But there are two factors within conservatism that counter its tendency toward static doctrinal conformity. The first factor is that the Christian life is a sanctification process. Normal human life, and especially Christian life, is to be characterized by growth and maturation. Any Christian who thinks he has arrived at the fullness of truth has only boxed himself into a stagnation that stunts learning. Beyond thinking of individuals, it’s also wrong to imagine that any particular religious tradition has perfectly sorted out God’s mind, either. Why are there so many variations of belief within Christianity? While, clearly, there is value in counsel, it is also true that human counsel is always tainted. Pooling the ideas of a group of muddled thinkers is no certain way to achieve clarity or correctness. We cannot have absolute confidence in committees (or synods, or assemblies of “divines”).

The second factor to keep in mind is that Jesus did not write out all truth in an encoded manual and hand it to the Apostles. He gave the Apostles the “keys” to the Kingdom, implying that they would be responsible for working out many implications of what he taught. The early Church had a sharp disagreement, for example, over whether converted Gentiles would be required to be circumcised. The Church did come to an understanding about this but the transition of Christianity from a Jewish sect into a distinct Christianity was a process that called for much reflection and reform. The New Testament canon was not set until more than 350 years after Christ’s resurrection. While many wish to model the modern Church after the early Church, to do so is not necessarily a good idea. Human nature does not change, but the world has changed in many ways over the course of time. The question of whether citizens should be armed with assault rifles was beyond the imaginations of the early Church fathers. We must learn from those who came before, and we must engage our own minds as we seek to represent Christ in the present. A commitment to the truth is not a commitment to tradition; it is a commitment to the implications of God’s Word.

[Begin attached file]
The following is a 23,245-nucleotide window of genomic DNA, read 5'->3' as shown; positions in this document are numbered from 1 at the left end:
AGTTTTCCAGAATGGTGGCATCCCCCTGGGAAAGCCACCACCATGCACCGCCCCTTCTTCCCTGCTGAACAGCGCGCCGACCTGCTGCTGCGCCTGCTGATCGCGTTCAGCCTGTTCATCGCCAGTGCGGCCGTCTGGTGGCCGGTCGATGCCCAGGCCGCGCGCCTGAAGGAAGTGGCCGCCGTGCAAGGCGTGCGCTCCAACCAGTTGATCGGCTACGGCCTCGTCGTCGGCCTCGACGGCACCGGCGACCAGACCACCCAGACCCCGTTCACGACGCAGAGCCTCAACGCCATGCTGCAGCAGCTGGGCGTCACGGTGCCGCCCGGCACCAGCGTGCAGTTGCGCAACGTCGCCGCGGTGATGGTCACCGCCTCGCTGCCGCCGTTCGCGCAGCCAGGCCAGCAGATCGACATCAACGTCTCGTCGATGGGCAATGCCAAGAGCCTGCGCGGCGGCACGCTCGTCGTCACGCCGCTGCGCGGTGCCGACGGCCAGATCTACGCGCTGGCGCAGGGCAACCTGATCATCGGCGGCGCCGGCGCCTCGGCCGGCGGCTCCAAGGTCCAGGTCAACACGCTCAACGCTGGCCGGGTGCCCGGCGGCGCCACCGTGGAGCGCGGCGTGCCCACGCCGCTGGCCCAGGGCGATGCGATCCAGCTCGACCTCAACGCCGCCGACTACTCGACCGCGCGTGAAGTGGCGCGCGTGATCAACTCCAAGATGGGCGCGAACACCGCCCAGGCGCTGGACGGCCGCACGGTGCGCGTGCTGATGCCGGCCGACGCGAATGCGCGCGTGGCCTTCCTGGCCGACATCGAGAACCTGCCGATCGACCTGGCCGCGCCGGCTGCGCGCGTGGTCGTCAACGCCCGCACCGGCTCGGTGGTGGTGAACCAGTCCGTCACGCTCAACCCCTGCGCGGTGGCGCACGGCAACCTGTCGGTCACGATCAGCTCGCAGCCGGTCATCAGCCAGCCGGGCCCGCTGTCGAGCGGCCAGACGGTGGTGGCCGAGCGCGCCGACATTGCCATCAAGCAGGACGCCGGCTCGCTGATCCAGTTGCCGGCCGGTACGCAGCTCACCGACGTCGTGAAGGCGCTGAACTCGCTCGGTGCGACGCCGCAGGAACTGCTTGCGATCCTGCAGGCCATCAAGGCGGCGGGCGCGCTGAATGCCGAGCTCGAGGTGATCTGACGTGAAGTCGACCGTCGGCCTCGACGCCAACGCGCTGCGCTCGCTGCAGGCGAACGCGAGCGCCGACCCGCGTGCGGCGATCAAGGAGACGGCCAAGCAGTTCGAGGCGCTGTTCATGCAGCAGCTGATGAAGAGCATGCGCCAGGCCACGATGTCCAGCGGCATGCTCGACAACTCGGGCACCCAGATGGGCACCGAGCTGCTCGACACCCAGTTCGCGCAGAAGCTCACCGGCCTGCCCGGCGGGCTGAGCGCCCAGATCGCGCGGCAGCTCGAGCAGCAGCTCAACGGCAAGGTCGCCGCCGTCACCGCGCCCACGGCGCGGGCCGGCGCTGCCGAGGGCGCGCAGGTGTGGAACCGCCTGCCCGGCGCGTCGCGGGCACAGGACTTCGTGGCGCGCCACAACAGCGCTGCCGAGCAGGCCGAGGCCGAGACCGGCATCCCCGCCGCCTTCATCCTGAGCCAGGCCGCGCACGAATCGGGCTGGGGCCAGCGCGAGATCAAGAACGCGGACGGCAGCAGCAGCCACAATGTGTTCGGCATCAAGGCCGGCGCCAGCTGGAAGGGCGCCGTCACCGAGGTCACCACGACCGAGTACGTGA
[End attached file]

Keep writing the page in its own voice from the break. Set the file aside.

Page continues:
What this means is that it is not right for Christians to fall back on a millennia of Christian thought about the nature of hell. The question of hell has never risen to the place of most important issue of the day, which is probably the reason it has never been subjected to careful scrutiny. But it is important enough to be scrutinized.


Everlasting torment is, as far as I can tell, a man-made idea. Humans are vindictive. If the concept has any merit, it is that it reminds people that justice is crucial for human society, and that justice sometimes must make use of punishment. One of the glories of the New Earth, the New Jerusalem, is that justice will be complete and pure. Importantly, this means there will be no need for a system of judgments and punishments because everyone will be honest, respectful, and will treat everyone else with fairness. It will be a society in which people will rather cheat themselves than cheat anyone else. Just imagine bartering in the marketplace: “I should pay you at least $20 for that shirt.” “Oh, no; that’s entirely too much. I couldn’t take more than $10.” “Fifteen, and that’s my lowest offer.” “I can’t take more than twelve.” “Well, what if I give you twelve and throw in a couple of these delicious oranges?”

The purpose of everlasting punishment is to exclude those who refuse to trust their Maker, the only wise judge, and the one who defines justice. Those who reject him reject justice. Those who reject justice must be excluded from the society in which justice is written on the hearts of all in the society. Justice demands that those who love justice are protected from those who don’t. 

It is a falsehood that says justice demands that the unjust suffer for their evil behavior. It is a much greater fallacy that suggests that people must suffer forever for the crimes they have committed over the very short spans of their earthly lives. To say to a brute, “You have been a brute for 75 years; now I will brutalize you forever,” is a clear example of injustice, not justice. Everlasting torment, as a concept, fails utterly as a means of providing the justice that is so desperately needed on the earth. There are, as noted above, a variety of appealing reasons for everlasting torment. But, under scrutiny, all of these reasons fall apart and must be rejected.